Fluoridation In San Diego Hits A Snag
Thursday, January 6, 2011
The communist plot has been delayed. Okay, I’m kidding. I just can’t resist a mention of the movie “Dr. Strangelove” when talking about fluoridation of water, which has been postponed in San Diego.
SAN DIEGO The communist plot has been delayed. Okay, I’m kidding. I just can’t resist a mention of the movie “Dr. Strangelove” when talking about fluoridation of water. (General Jack D. Ripper thought it was a plot to undermine our bodily fluids.) The City of San Diego was set to begin fluoridation last month. But D-Day (Dec. 22) was postponed due to workplace safety concerns.
Jim McVeigh is senior supervisor at the Otay water treatment plant, one of three water plants in San Diego where fluoridation systems have been installed. Fluoridation requires adding hydroflourosilicic acid to the water supply. McVeigh says that chemical is safe in drinking water, at controlled levels, but dangerous when handled in bulk by water-plant employees.
“The chlorine in the water is also a bit dangerous to work with,” said McVeigh. “Most everything we deal with in large plants – the concentration is the issue. This is true of caustic soda we use to raise PH levels. These are chemicals that you have to treat with some respect.”
He couldn’t give me a date certain when fluoridation systems will be switched on in San Diego. But McVeigh was comfortable saying it would happen in the “next couple of months.”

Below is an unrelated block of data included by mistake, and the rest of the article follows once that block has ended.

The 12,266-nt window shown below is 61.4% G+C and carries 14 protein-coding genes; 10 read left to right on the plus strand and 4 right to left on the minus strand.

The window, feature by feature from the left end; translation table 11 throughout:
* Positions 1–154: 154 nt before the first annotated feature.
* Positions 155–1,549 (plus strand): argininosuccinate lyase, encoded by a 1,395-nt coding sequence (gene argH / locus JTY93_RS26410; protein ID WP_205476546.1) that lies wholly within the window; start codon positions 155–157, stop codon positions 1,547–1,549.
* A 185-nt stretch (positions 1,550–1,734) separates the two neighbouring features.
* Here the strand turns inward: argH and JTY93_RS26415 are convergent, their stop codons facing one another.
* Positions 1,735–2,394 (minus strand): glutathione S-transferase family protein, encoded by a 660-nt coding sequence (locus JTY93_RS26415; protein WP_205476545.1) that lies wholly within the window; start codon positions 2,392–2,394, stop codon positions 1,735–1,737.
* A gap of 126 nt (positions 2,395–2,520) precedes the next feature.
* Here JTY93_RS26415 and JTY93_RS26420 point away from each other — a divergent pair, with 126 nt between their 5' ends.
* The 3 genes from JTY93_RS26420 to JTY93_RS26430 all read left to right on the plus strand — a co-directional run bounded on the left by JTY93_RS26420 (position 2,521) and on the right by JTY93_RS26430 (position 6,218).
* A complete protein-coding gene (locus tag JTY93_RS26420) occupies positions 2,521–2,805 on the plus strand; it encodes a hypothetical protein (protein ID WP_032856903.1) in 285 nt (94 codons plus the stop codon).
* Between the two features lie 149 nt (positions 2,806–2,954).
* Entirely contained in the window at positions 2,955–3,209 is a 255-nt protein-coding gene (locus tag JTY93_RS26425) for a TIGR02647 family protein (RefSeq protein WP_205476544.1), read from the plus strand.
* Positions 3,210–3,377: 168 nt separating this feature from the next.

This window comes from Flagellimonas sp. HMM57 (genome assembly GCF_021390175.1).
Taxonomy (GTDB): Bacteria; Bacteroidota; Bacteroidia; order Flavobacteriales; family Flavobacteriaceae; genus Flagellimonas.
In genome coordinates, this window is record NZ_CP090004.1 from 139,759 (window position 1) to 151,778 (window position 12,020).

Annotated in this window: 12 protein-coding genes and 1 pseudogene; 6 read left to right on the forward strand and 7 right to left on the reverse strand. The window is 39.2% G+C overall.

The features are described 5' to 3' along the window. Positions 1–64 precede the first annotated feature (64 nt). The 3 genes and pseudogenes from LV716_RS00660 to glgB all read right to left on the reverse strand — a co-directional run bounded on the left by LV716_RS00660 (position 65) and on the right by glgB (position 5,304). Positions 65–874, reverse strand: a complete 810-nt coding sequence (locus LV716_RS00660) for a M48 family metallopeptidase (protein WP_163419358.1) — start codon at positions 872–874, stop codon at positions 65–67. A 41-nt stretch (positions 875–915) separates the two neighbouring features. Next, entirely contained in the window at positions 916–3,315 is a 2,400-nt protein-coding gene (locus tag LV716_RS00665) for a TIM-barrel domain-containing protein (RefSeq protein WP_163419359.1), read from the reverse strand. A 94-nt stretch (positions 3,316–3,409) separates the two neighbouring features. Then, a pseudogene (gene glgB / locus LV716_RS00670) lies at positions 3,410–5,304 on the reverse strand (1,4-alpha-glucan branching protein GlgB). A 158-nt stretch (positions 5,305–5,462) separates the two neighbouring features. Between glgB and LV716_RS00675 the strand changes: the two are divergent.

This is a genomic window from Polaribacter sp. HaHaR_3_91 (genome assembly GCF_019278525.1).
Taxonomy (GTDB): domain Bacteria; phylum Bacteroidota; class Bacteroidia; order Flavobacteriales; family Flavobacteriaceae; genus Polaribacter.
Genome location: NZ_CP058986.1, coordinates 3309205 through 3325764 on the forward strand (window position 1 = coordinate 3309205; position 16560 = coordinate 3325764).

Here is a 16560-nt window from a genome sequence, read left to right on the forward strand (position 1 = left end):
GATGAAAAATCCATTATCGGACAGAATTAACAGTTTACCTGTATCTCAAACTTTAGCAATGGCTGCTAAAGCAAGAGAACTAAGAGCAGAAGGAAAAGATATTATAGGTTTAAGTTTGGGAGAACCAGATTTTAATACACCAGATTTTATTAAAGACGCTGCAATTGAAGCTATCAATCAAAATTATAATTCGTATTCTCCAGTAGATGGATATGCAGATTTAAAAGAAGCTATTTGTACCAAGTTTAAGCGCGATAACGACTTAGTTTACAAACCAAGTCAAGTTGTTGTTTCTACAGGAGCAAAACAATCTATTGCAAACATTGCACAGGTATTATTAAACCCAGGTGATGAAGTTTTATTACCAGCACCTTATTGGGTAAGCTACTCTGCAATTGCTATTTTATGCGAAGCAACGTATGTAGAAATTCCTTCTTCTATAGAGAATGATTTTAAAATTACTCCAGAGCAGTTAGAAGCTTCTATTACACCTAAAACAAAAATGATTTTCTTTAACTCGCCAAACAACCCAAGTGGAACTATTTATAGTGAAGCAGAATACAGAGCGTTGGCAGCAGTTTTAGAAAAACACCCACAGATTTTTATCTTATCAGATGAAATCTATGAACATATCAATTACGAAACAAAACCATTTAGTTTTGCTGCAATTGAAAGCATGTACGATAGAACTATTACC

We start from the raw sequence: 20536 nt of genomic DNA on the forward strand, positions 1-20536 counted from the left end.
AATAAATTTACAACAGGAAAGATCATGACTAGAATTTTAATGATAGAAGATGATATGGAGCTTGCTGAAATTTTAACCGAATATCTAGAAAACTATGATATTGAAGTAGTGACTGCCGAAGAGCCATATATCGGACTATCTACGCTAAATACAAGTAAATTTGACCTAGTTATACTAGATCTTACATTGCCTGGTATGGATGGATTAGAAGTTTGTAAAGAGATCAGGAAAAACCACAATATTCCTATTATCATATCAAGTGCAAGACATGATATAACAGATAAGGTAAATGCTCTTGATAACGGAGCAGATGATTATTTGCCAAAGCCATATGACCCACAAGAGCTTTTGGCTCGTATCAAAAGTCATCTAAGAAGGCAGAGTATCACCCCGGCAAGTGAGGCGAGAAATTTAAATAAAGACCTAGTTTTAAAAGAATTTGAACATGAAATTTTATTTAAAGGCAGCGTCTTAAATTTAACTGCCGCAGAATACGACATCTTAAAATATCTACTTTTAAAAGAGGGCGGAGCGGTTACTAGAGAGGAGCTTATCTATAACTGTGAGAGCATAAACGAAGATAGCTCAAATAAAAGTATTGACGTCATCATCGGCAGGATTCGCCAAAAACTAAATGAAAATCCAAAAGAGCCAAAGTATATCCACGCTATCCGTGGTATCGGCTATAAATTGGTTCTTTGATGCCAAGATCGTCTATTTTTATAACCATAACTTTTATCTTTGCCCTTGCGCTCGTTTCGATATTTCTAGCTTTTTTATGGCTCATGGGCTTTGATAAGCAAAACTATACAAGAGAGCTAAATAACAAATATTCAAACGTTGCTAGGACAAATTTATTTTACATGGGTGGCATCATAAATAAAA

I grew up in the Midwest, understanding that water supplies were fluoridated to give kids healthy teeth. I was surprised to learn, when I moved to San Diego 12 years ago, that fluoride had yet to arrive. Over the years of covering local news I’ve hosted radio talk shows about water fluoridation in which people called in with paranoid views that sounded very similar to General Ripper’s vision of communist infiltration. The callers also thought it would undermine our health.
It’s true that high levels of water fluoridation can cause fluorosis of the teeth, which produces a mottled dental surface that may be aesthetically unpleasing. Seriously high levels of fluoridation can cause skeletal fluorosis, which can damage bones and joints. But McVeigh says that’s not going to happen at the level of fluoridation the city will use, which will be .9 parts per million. Keep in mind that San Diego’s water supply already has a naturally-occurring fluoride content of .37 parts per million.
The lack of fluoridation in the Golden State was addressed in a piece of legislation called AB 733, passed in 1995, which said large municipal water systems must provide fluoridation if funding is provided by some outside source. In the case of San Diego that outside source is the First Five Commission, which got the grant funding from the California Endowment and the Proposition 10 tobacco tax.
Ellie Nadler, with the San Diego Fluoridation Commission, says California has been slow to go the fluoridation route. Nationwide, 70 percent of Americans get fluoridated water through the tap. Nadler is a dental hygienist who says the fluoride in saliva counteracts the effects of bacteria, and prevents tooth decay, by replacing minerals that are lost in the tooth enamel.
I asked McVeigh what he thought about fluoridation, this pending piece of San Diego water-treatment history. Will this strike a huge blow for oral and dental hygiene? Are we leaving behind the paranoia of the past?
He said while he had some personal views on the matter, he preferred to keep them to himself. “We have to do this, so we’re doing it,” said McVeigh.
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